While insisting that the newly christened Windows 98 operating system will find its home in the enterprise, Microsoft is also promising tools that will ease migration from Windows 95 and 98 to its favourite operating system, Windows NT 5.0.
To help users along the road to NT 5.0, which is planned for beta release at a developer's conference in California in mid-September, Microsoft will offer migration tools to check applications and determine if they will work with NT. Among them are migration DLLs that Microsoft is developing with application vendors.
However, those looking to jump from 16-bit Windows to NT 5.0 will be left out.
Although the company said it had beefed up the team to ensure that migration from Windows 95 and Windows 98 to NT 5.0 on the desktop will be seamless, it admitted that it had done nothing to improve the Windows 3.1-to-NT transition.
Microsoft is recommending Windows 98 for users running Windows 3.1 applications that do not perform well on NT. These include programs that require real-mode device drivers which do not function on NT. Windows 98 is now in beta testing and is expected to ship early in 1998.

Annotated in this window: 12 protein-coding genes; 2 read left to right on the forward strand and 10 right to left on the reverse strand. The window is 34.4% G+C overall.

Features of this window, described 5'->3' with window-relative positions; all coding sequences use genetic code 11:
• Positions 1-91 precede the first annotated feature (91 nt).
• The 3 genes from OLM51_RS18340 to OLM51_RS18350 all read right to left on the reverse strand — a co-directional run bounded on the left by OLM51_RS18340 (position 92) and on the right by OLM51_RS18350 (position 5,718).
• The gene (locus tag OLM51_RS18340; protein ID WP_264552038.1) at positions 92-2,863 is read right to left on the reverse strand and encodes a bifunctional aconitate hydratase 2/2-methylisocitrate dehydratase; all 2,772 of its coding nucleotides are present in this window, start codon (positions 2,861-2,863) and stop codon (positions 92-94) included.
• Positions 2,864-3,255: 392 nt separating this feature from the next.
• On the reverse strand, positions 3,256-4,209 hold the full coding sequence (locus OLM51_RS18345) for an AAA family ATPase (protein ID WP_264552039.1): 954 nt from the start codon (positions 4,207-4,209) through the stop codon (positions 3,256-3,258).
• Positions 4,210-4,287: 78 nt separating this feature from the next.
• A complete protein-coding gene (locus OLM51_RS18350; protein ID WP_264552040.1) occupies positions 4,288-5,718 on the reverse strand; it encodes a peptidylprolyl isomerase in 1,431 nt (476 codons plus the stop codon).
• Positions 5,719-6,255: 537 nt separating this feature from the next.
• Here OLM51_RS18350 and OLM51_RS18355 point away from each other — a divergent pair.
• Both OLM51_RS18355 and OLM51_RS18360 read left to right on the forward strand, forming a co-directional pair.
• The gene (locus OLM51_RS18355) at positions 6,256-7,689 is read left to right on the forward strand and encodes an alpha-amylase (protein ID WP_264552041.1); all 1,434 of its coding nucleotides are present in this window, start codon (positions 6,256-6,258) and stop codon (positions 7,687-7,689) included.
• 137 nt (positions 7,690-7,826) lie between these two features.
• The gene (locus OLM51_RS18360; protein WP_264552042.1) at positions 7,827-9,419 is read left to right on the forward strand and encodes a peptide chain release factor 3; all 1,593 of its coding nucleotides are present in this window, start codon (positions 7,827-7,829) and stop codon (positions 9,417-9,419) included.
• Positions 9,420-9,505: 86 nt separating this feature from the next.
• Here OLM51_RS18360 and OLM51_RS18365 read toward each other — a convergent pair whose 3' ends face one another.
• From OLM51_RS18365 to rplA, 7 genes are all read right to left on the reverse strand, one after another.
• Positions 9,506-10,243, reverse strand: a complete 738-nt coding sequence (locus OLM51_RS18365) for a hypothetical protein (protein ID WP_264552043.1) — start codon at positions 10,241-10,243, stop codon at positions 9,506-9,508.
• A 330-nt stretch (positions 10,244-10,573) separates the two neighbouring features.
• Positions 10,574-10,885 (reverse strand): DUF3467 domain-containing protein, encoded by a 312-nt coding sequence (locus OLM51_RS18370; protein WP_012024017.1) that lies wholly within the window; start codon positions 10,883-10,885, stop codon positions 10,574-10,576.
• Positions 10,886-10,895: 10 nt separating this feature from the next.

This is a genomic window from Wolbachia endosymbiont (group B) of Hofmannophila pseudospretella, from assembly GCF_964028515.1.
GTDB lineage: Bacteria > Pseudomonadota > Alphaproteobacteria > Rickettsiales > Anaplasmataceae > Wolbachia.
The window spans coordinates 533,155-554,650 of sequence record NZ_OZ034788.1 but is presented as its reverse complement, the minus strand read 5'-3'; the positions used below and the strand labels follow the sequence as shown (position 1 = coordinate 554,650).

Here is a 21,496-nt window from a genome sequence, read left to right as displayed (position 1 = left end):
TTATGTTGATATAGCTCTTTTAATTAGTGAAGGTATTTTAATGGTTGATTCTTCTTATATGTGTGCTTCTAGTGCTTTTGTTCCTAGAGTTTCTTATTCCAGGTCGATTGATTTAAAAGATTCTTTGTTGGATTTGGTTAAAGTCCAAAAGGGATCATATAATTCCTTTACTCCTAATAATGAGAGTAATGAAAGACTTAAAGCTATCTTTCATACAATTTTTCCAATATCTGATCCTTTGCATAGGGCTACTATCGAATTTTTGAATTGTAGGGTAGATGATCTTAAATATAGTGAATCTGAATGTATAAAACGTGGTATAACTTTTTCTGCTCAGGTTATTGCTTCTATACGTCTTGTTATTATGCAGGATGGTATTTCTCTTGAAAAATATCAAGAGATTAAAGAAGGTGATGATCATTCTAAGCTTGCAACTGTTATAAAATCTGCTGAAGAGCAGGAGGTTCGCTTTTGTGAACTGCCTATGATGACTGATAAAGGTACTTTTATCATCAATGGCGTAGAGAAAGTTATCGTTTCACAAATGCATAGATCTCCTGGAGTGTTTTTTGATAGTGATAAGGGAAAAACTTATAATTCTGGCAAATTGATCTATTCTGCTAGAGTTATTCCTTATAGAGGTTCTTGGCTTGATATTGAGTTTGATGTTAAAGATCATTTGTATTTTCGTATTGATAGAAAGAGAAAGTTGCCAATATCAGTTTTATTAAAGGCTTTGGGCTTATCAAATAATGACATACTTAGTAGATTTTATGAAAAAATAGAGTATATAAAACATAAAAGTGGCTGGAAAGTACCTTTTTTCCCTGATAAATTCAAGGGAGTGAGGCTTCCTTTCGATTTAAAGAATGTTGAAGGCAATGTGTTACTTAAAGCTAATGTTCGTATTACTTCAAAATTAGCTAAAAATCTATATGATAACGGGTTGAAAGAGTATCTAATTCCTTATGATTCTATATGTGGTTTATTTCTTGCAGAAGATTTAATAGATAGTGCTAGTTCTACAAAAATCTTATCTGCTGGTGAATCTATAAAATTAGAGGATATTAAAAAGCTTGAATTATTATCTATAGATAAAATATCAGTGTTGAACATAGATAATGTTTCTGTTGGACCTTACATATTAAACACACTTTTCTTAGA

Microsoft expects companies buying new hardware to pick NT 4.0 in anticipation of NT 5.0. However, one analyst said he believes Windows 98 will provide a smoother upgrade path.
"Deploying Windows 98 makes sense because it's a better migration path than NT 4.0, and 5.0 is so far out on the horizon," said Michael Gartenberg, an analyst at the GartnerGroup, in Stamford, Connecticut.
Microsoft hopes to find success in the small-business arena. To that end, the company by September will release a small-business version of its BackOffice server-application suite with an integrated version of NT Server.
Code-named "Sam", this package is designed to be a turnkey solution for small shops, offering slimmed-down versions of BackOffice servers such as SQL, Exchange, and Proxy, as well as fax and modem-pooling functions.
Microsoft will put a licensing and technological cap of 25 users on the small-business BackOffice server, said Steve Ballmer, Microsoft executive vice president.
Microsoft's future offerings
Product Beta Testing Ship date
BackOfficeServer Now Later this quarter
Windows 98 Now Early 1998
Windows NT 5.0 Mid-Sept No ship date yetOffice 97 Now No ship date yet